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  1. added 2020-05-26
    Theories of Understanding Others: The Need for a New Account and the Guiding Role of the Person Model Theory.Coninx Sabrina & Albert Newen - 2018 - Belgrade Philosophical Annual 31:127-153.
    What would be an adequate theory of social understanding? In the last decade, the philosophical debate has focused on Theory Theory, Simulation Theory and Interaction Theory as the three possible candidates. In the following, we look carefully at each of these and describe its main advantages and disadvantages. Based on this critical analysis, we formulate the need for a new account of social understanding. We propose the Person Model Theory as an independent new account which has greater explanatory power compared (...)
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  2. added 2020-03-30
    Feeling the Right Way: Normative Influences on People's Use of Emotion Concepts.Rodrigo Díaz & Kevin Reuter - forthcoming - Mind and Language.
    It is generally assumed that emotion concepts are purely descriptive. However, recent investigations suggest that the concept of happiness includes information about the morality of the agent's life. In this study, we argue that normative influences on emotion concepts are not restricted to happiness and are not about moral norms. In a series of studies, we show that emotion attribution is influenced by whether the agent's psychological and bodily states fit the situation in which they are experienced. People consider that (...)
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  3. added 2019-12-09
    Theory, Simulation, and Neurological Similarity: Theory of Mind after 40 Years.Ali Yousefi Heris - 2018 - Eshare: An Iranian Journal of Philosophy 1 (2):12-38.
    One of the central problems in cognitive science concerns our ability to understand others in terms of mental state attribution. We, humans, think of each other as having minds, an assumption which indeed forms the basis of our daily communication: by attributing mental state we understand and predict each other’s behavior. But what mechanisms underpin this ability? This is a question that has preoccupied philosophers and cognitive scientists for more than four decades. In this paper, I will examine two dominant (...)
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  4. added 2019-11-04
    You Are Just Being Emotional! Testimonial Injustice and Folk-Psychological Attributions.Rodrigo Díaz & Manuel Almagro - forthcoming - Synthese:1-22.
    Testimonial injustices occur when individuals from particular social groups are systematically and persistently given less credibility in their claims merely because of their group identity. Recent “pluralistic” approaches to folk psychology, by taking into account the role of stereotypes in how we understand others, have the power to explain how and why cases of testimonial injustice occur. If how we make sense of others’ behavior depends on assumptions about how individuals from certain groups think and act, this can explain why (...)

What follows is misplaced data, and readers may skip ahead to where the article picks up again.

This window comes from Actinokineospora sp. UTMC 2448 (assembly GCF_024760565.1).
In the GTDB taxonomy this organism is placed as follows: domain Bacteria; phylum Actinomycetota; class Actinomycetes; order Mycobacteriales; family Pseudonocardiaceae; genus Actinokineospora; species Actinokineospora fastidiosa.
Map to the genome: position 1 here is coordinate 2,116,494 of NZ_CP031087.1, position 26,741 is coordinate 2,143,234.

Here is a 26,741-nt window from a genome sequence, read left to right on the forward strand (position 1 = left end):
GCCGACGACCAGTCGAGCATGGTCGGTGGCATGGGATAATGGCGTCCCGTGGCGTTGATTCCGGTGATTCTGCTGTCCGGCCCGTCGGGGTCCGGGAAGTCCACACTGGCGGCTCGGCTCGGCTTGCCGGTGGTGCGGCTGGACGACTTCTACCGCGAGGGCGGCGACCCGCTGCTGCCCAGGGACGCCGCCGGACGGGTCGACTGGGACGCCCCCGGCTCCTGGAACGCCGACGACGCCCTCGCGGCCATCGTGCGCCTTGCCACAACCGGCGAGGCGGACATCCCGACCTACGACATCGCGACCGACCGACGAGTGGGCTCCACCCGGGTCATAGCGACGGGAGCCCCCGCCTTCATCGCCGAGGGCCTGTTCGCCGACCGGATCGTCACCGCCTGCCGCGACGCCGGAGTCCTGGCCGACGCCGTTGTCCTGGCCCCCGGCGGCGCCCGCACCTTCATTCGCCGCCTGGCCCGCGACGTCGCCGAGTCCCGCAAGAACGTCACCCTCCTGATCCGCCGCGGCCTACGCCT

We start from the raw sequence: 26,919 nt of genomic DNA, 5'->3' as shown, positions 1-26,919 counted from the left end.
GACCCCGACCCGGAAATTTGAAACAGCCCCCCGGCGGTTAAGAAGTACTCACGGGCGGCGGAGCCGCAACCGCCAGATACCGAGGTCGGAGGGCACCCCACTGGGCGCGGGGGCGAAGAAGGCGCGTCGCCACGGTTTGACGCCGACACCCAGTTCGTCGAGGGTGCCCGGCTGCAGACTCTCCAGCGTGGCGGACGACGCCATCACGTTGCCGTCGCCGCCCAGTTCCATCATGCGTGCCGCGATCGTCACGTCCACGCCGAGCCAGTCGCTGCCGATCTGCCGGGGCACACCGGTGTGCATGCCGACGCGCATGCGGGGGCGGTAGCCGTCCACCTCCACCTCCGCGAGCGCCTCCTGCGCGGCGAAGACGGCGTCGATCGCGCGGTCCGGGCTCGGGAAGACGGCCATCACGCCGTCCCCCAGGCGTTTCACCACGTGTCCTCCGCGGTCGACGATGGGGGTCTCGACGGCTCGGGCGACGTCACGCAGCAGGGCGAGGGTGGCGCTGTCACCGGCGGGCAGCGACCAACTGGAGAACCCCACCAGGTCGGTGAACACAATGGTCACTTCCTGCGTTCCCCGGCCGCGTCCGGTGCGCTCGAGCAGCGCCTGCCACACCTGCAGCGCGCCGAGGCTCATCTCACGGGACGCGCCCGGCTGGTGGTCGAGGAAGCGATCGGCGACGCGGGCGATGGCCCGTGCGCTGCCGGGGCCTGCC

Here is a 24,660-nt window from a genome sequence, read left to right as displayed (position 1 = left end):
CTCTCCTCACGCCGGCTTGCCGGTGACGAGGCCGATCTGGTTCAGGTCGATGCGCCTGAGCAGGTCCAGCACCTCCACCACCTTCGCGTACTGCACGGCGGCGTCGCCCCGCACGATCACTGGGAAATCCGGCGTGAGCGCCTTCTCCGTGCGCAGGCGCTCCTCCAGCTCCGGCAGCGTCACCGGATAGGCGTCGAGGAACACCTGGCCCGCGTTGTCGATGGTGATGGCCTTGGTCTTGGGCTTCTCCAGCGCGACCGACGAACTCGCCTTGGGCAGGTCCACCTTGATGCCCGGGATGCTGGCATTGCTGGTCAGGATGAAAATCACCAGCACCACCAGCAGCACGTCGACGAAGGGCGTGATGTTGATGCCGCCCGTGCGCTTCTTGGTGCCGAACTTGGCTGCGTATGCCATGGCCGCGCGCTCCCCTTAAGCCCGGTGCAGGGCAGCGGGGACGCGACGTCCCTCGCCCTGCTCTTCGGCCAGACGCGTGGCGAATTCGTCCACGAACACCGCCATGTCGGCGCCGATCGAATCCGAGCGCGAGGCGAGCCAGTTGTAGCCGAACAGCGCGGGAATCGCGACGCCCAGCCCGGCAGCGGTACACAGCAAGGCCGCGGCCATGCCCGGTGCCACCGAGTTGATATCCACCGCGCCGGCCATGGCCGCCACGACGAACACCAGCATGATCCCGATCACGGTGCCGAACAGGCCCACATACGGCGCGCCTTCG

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  5. added 2019-06-09
    Getting to Know You: Accuracy and Error in Judgments of Character.Evan Westra - forthcoming - Mind and Language.
    Character judgments play an important role in our everyday lives. However, decades of empirical research on trait attribution suggest that the cognitive processes that generate these judgments are prone to a number of biases and cognitive distortions. This gives rise to a skeptical worry about the epistemic foundations of everyday characterological beliefs that has deeply disturbing and alienating consequences. In this paper, I argue that this skeptical worry is misplaced: under the appropriate informational conditions, our everyday character-trait judgments are in (...)
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  6. added 2019-06-09
    Beliefs as Inner Causes: The (Lack of) Evidence.Devin Sanchez Curry - 2018 - Philosophical Psychology 31 (6):850-877.
    Many psychologists studying lay belief attribution and behavior explanation cite Donald Davidson in support of their assumption that people construe beliefs as inner causes. But Davidson’s influential argument is unsound; there are no objective grounds for the intuition that the folk construe beliefs as inner causes that produce behavior. Indeed, recent experimental work by Ian Apperly, Bertram Malle, Henry Wellman, and Tania Lombrozo provides an empirical framework that accords well with Gilbert Ryle’s alternative thesis that the folk construe beliefs as (...)
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  7. added 2019-05-17
    Teleology and Mentalizing in the Explanation of Action.Uwe Peters - forthcoming - Synthese:1-17.
    In empirically informed research on action explanation, philosophers and developmental psychologists have recently proposed a teleological account of the way in which we make sense of people’s intentional behavior. It holds that we typically don’t explain an agent’s action by appealing to her mental states but by referring to the objective, publically accessible facts of the world that count in favor of performing the action so as to achieve a certain goal. Advocates of the teleological account claim that this strategy (...)